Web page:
2

Notice that our analysis at the population level cannot be generalized to population subgroups. Olshansky and et al (2012), for example, document diverging trends in life expectancy by socioeconomic status and race for the USA. In 2008, college educated white males lived more than 14 years longer than black males with less than high school education. For women, this difference is still more than 10 years. Avendano et al. (2011) points out that highly educated Americans are relatively similar to Europeans in terms of life expectancy, while the gap is quite large at lower education levels. One possible explanation for these stylized facts is different access to universal health care in Europe and the USA. Strulik (2011) proposes an explanation of the rising education gradient in an economic life cycle model with endogenous educational choice.

 
3

In a related study, Bongaarts (2005) estimates the parameters of the Gompertz law for 14 countries during the period 1950–2000 and finds a “nearly constant” slope parameter (α in our notation) and a secularly falling level parameter (R in our notation). It is tempting to conclude from Bongaarts’ finding of decreasing R that human life span has risen over the last half of the twentieth century. On a closer look, however, this evidence is insufficient for a conclusion on human life span. Firstly, α and R are not species-specific parameters; they vary across countries and sexes. Secondly, it is misleading to compare α and R at the same (absolute) scale. Inspection of Eq. 1 shows that a unit change of α contributes as much to the force of mortality as a unit change of the logarithm of R.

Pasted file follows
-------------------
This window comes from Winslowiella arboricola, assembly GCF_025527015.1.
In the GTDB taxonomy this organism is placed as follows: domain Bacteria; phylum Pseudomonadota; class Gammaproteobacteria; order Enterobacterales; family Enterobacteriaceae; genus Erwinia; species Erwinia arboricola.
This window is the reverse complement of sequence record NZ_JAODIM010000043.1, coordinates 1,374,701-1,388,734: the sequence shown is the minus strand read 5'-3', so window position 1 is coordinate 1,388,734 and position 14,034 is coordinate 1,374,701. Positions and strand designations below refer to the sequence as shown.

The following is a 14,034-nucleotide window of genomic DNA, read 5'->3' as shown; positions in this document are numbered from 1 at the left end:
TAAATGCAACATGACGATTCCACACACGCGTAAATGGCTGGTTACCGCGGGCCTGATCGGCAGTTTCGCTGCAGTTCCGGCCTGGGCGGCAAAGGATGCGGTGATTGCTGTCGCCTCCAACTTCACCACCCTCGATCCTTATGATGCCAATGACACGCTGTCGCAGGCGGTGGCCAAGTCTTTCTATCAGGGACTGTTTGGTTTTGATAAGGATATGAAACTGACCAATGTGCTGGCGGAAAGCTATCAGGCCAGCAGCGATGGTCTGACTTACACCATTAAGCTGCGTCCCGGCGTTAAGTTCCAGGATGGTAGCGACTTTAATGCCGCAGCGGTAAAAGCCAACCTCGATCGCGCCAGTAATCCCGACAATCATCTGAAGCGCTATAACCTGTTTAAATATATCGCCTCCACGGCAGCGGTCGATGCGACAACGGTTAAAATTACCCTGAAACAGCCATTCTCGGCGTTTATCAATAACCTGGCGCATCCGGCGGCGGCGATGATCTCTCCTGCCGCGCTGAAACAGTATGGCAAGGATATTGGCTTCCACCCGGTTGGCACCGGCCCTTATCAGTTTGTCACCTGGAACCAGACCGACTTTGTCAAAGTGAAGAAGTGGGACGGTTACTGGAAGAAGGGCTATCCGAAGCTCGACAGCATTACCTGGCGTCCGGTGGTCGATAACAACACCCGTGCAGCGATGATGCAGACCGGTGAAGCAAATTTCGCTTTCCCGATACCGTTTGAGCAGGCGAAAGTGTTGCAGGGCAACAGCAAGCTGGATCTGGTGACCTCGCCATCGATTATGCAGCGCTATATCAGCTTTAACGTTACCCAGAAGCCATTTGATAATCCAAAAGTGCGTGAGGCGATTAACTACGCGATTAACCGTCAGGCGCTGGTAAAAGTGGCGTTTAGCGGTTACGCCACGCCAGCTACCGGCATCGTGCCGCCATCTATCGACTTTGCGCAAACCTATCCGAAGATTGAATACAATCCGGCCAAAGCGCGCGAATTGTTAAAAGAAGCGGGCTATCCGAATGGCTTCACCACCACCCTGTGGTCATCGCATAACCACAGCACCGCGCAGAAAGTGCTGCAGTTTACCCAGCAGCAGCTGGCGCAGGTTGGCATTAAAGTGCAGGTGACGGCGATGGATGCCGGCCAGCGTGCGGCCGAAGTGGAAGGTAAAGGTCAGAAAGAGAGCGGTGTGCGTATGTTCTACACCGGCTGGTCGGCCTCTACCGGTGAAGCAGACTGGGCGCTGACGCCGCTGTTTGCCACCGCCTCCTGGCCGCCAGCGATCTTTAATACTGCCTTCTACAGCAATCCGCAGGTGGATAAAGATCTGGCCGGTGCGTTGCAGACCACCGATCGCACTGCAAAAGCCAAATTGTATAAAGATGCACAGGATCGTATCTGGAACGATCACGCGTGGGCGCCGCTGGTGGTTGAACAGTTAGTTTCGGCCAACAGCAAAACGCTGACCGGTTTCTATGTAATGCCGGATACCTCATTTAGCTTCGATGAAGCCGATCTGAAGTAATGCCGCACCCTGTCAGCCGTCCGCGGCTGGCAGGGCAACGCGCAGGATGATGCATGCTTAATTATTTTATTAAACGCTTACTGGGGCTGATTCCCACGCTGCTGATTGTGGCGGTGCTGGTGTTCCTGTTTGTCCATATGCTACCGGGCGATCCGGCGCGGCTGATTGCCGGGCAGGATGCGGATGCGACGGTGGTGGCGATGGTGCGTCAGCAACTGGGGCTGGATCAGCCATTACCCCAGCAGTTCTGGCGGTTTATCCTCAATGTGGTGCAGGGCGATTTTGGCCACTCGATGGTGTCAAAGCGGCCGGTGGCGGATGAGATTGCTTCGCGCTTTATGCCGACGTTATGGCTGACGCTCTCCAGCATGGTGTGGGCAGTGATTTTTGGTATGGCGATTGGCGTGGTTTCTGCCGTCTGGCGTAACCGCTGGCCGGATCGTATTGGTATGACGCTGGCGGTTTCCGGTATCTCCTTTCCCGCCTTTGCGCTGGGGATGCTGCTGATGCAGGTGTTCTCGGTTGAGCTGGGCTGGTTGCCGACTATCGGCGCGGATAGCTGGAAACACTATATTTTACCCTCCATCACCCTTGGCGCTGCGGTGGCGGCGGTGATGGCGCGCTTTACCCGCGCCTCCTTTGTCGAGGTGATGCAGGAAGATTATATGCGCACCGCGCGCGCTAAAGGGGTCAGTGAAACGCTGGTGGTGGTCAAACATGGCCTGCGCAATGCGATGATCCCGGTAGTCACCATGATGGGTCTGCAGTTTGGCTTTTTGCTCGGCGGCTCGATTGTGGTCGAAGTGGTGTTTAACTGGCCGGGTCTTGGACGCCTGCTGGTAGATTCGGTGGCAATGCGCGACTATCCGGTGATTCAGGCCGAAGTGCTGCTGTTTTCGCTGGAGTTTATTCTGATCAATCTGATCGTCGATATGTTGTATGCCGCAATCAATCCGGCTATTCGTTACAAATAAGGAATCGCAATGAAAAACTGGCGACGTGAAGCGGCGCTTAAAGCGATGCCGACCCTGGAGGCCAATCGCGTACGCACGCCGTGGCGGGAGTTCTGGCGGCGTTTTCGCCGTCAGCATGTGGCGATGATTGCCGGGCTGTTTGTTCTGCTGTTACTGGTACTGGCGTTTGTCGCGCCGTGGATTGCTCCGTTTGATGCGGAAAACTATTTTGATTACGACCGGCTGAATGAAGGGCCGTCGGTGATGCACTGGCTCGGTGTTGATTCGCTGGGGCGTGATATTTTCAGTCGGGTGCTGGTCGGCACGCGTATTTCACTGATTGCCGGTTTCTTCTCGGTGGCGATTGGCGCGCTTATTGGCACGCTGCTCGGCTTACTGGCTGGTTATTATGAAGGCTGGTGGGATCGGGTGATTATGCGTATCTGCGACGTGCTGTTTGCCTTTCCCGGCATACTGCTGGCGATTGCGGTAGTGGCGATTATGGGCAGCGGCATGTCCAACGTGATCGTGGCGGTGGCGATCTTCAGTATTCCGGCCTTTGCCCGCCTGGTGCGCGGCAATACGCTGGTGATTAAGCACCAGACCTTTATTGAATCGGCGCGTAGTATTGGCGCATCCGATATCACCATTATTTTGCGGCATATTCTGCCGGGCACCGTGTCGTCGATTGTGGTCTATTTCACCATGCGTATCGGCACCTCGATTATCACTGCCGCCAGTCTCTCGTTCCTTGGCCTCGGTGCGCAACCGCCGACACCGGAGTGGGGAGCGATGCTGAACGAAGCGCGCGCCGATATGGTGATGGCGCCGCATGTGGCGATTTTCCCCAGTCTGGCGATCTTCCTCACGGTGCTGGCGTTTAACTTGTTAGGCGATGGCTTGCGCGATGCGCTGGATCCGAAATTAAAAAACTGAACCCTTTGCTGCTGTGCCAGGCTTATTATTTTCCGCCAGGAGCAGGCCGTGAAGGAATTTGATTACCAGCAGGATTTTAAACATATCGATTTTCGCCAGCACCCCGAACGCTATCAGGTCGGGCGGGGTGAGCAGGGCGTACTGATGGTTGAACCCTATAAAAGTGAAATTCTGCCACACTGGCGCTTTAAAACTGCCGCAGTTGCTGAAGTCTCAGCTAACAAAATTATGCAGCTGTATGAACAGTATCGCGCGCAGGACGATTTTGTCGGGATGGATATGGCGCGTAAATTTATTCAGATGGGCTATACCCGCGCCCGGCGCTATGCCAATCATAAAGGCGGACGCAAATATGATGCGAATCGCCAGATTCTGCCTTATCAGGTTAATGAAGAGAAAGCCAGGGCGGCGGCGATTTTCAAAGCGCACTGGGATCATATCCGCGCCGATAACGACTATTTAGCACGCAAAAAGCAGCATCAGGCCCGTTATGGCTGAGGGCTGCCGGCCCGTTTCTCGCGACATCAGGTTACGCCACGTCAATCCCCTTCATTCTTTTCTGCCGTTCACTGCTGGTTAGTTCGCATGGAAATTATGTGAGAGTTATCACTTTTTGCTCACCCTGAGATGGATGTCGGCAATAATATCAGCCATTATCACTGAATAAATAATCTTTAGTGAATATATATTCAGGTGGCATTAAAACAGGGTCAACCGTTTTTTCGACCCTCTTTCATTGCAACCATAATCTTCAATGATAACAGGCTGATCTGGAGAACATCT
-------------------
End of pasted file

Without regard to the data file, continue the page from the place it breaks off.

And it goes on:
4

Yashin et al. (2001) arrive at a similar conclusion using period and cohort data for a smaller sample of countries (France, Japan, Sweden, and the USA).

 
5

Recently, Zheng et al. (2011) arrived at a similar result. Their estimates, however, were unfortunately based on the Gompertz equation, without the Makeham amendment. Since their sample contained many less developed countries, the bias incurred from ignoring background mortality was potentially large (see Gavrilov and Gavrilova 1991). This potential bias may explain why they arrived at a much higher estimate of life span (referred to as the age of zero vitality according to the Strehler–Mildvan methodology) for a sample containing many developing countries than we do for a sample of fully developed countries.